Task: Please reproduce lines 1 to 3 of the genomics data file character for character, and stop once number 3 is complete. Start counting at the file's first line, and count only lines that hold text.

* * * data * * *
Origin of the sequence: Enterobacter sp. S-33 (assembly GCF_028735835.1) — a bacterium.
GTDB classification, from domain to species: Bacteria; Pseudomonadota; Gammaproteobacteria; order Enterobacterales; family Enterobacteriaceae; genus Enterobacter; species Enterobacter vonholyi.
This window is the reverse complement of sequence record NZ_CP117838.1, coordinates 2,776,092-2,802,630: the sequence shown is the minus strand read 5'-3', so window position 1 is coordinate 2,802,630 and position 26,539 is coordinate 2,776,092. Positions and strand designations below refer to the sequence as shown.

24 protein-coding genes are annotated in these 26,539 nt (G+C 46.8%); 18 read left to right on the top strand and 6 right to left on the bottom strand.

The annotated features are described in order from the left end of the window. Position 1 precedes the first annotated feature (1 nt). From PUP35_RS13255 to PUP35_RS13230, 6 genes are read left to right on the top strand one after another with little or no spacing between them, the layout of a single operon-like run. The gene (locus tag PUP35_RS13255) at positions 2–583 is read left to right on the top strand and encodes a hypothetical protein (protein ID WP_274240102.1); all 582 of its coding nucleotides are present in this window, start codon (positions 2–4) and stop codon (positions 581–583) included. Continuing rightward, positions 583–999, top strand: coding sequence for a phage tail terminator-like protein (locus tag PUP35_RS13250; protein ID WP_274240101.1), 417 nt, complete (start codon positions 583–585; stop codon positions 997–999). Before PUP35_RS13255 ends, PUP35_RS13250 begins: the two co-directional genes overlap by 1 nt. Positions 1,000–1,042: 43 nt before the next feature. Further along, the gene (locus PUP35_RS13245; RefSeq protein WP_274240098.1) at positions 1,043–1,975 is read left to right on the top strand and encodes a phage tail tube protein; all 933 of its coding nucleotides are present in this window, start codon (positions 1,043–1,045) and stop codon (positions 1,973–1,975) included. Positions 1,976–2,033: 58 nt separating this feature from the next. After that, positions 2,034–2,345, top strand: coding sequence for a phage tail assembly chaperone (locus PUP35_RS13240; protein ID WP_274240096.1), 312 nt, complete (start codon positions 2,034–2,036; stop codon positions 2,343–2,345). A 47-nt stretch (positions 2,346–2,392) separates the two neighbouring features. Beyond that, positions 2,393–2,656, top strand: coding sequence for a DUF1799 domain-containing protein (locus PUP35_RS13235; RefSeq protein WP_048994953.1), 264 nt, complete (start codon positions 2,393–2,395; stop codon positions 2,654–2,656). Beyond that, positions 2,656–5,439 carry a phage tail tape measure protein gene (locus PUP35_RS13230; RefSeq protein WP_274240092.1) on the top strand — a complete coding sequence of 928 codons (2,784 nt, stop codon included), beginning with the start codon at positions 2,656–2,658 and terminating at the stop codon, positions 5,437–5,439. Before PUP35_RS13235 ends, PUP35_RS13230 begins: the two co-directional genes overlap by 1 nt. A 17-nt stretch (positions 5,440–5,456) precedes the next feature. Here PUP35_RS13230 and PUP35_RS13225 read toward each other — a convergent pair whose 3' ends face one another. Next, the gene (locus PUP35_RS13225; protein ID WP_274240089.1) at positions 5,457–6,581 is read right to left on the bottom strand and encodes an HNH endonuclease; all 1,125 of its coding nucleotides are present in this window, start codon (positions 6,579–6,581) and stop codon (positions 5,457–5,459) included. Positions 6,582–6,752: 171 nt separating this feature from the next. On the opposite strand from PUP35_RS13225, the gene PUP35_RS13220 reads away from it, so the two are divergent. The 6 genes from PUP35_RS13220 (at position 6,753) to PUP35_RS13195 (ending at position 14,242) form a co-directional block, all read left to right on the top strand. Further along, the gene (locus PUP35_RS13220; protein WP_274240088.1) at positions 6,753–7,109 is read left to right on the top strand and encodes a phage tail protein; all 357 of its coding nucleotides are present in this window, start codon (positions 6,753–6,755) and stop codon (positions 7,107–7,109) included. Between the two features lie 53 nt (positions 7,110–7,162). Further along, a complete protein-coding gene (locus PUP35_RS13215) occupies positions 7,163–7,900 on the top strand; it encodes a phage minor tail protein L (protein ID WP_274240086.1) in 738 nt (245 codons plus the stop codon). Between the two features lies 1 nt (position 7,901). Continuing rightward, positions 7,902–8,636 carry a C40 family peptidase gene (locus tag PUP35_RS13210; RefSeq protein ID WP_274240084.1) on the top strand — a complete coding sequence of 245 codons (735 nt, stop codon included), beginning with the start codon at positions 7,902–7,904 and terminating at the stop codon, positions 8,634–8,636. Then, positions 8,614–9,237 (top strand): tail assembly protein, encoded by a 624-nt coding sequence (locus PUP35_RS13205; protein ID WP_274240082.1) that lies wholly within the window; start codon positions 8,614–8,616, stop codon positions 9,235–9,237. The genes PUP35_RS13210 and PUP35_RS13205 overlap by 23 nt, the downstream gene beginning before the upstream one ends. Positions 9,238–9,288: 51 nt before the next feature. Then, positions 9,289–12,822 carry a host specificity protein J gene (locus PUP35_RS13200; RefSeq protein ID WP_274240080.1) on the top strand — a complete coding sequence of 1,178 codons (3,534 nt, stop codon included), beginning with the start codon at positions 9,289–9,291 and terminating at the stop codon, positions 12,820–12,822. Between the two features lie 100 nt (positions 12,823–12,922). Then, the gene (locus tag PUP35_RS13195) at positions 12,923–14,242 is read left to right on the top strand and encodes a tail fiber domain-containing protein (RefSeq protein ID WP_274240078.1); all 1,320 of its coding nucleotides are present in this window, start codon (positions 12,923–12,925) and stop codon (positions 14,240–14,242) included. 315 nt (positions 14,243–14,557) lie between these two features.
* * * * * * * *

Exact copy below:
Origin of the sequence: Enterobacter sp. S-33 (assembly GCF_028735835.1) — a bacterium.
GTDB classification, from domain to species: Bacteria; Pseudomonadota; Gammaproteobacteria; order Enterobacterales; family Enterobacteriaceae; genus Enterobacter; species Enterobacter vonholyi.
This window is the reverse complement of sequence record NZ_CP117838.1, coordinates 2,776,092-2,802,630: the sequence shown is the minus strand read 5'-3', so window position 1 is coordinate 2,802,630 and position 26,539 is coordinate 2,776,092. Positions and strand designations below refer to the sequence as shown.